As designers, we bring years of collective expertise to a project, advising clients on the right choices for their new or renovated healthcare facility. Research plays a big part in this collective expertise.

Over the years, HGA design researcher Kara Freihoefer, PhD, and I have directed both pre-occupancy and post-occupancy evaluations (POEs) to build a library of empirical data that serves as a benchmark to guide our design decisions for future projects. Our research primarily focuses on design choices and operational processes that impact the patient experience and staff efficiency.

As noted in my last blog, research investigations begin by identifying a design problem or inquiry. Once identified, a review of existing evidence will reveal evidence-based concepts or the need for a new investigation. When there is a lack of evidence, a methodology is defined using research tools to answer the design inquiry. Research tools will vary depending on specific research objectives. We have found the following general methods the most useful.

Secondary data. Secondary research includes identifying existing published research as well as reviewing a healthcare organization’s records regarding patient satisfaction scores, safety factors, and patient throughput to understand current-state. The data will help inform your research.

Photo journaling. Photo journaling combines photography and note-taking. Designers equip patients and staff with cameras and ask them to take photos of spaces, objects, or operational processes that enhance or detract from the patient experience. These photo journalists then provide notes describing the significance of each image.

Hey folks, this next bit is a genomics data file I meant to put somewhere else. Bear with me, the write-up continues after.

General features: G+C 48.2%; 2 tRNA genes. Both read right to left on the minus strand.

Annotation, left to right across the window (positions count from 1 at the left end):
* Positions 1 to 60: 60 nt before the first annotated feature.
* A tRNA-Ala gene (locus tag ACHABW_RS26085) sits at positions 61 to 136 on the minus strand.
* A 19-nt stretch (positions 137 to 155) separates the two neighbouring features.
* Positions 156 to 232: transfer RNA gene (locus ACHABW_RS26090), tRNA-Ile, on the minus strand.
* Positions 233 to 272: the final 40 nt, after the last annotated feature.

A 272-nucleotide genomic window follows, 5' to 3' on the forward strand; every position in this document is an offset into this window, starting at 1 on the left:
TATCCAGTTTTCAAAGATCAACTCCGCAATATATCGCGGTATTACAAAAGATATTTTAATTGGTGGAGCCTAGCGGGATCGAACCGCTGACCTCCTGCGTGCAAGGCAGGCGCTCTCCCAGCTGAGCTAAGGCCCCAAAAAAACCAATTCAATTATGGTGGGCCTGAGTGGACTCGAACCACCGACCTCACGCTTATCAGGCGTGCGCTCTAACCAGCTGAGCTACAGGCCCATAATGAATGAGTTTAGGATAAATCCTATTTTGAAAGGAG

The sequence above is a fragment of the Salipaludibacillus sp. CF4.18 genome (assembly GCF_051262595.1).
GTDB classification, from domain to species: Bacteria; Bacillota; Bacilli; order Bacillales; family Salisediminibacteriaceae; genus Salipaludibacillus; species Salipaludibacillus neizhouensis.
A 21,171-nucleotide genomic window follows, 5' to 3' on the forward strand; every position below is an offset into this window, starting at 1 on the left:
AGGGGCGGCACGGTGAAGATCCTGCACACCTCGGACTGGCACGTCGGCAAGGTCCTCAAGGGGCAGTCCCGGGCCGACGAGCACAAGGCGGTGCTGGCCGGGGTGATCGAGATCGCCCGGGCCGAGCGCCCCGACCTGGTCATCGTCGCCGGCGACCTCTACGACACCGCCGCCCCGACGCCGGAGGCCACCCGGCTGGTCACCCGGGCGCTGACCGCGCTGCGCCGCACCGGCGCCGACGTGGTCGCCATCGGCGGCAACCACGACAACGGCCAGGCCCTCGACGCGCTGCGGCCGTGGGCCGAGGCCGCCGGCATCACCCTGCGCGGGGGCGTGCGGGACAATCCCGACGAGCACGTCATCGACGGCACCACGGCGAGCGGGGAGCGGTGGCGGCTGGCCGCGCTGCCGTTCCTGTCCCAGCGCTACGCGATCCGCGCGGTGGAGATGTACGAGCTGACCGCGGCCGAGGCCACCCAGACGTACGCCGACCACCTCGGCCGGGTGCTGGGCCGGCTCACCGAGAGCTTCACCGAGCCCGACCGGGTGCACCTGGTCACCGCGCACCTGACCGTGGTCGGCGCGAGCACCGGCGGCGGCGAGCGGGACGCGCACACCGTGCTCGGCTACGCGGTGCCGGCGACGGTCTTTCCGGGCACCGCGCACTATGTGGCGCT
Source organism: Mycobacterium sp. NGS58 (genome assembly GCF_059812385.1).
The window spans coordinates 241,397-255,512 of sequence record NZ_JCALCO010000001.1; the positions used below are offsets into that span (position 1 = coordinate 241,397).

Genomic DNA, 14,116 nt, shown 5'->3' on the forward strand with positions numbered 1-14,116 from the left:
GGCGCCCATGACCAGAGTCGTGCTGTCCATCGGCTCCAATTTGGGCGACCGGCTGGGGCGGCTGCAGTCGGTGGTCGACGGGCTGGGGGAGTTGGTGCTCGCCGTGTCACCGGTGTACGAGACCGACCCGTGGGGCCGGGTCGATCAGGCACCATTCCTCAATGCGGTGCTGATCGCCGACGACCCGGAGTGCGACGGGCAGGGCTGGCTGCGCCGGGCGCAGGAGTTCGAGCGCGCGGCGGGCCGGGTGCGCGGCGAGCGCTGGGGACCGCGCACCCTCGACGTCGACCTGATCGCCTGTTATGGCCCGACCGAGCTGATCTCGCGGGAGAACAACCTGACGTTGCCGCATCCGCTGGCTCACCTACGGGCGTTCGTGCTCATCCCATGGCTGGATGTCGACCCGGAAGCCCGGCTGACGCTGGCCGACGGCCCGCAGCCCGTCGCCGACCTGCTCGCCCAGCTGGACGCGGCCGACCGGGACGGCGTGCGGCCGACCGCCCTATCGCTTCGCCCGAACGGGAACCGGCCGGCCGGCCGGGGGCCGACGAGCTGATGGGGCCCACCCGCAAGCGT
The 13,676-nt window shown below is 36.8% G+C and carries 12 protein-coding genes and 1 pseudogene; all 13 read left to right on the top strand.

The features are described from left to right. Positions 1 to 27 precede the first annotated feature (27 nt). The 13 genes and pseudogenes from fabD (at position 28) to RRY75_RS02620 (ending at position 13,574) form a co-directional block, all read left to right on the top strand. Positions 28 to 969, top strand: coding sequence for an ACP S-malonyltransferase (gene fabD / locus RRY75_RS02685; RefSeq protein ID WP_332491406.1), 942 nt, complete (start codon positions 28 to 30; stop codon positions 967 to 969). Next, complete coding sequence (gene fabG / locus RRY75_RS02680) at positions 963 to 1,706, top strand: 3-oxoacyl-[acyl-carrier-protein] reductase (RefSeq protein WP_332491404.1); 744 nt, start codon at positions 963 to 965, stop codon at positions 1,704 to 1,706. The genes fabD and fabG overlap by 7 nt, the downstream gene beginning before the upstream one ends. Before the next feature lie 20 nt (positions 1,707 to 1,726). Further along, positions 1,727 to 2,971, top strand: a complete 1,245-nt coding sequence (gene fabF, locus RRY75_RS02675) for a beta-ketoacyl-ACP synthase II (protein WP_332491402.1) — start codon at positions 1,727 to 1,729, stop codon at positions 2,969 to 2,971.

Questionnaires. Questionnaires can collect staff and patient perceptions and experiences in a quick, cost-effective manner. We typically distribute questionnaires on-site or by email, standard mail, or Internet. Questionnaires are an effective method of gathering qualitative and quantitative information about elements of the built environment, delivery of patient care, workflow process, work performance, and job satisfaction.

Shadowing. This observational tool collects data in real-time situations with researchers observing caregivers or patients. Appropriate data collection includes workflow patterns, patient interaction, wayfinding challenges, travel distances, wasteful practices, and repetitive activities. The observations are captured and categorized.

A day in the life. This method combines shadowing and interviewing. A researcher shadows a patient and takes notes based on observations. Following the day-long experience, patients are interviewed to evaluate their healthcare experience.

Collecting data is still the beginning of the research process. In following blogs, I will discuss how to organize and process data as a basis to inform design outcomes.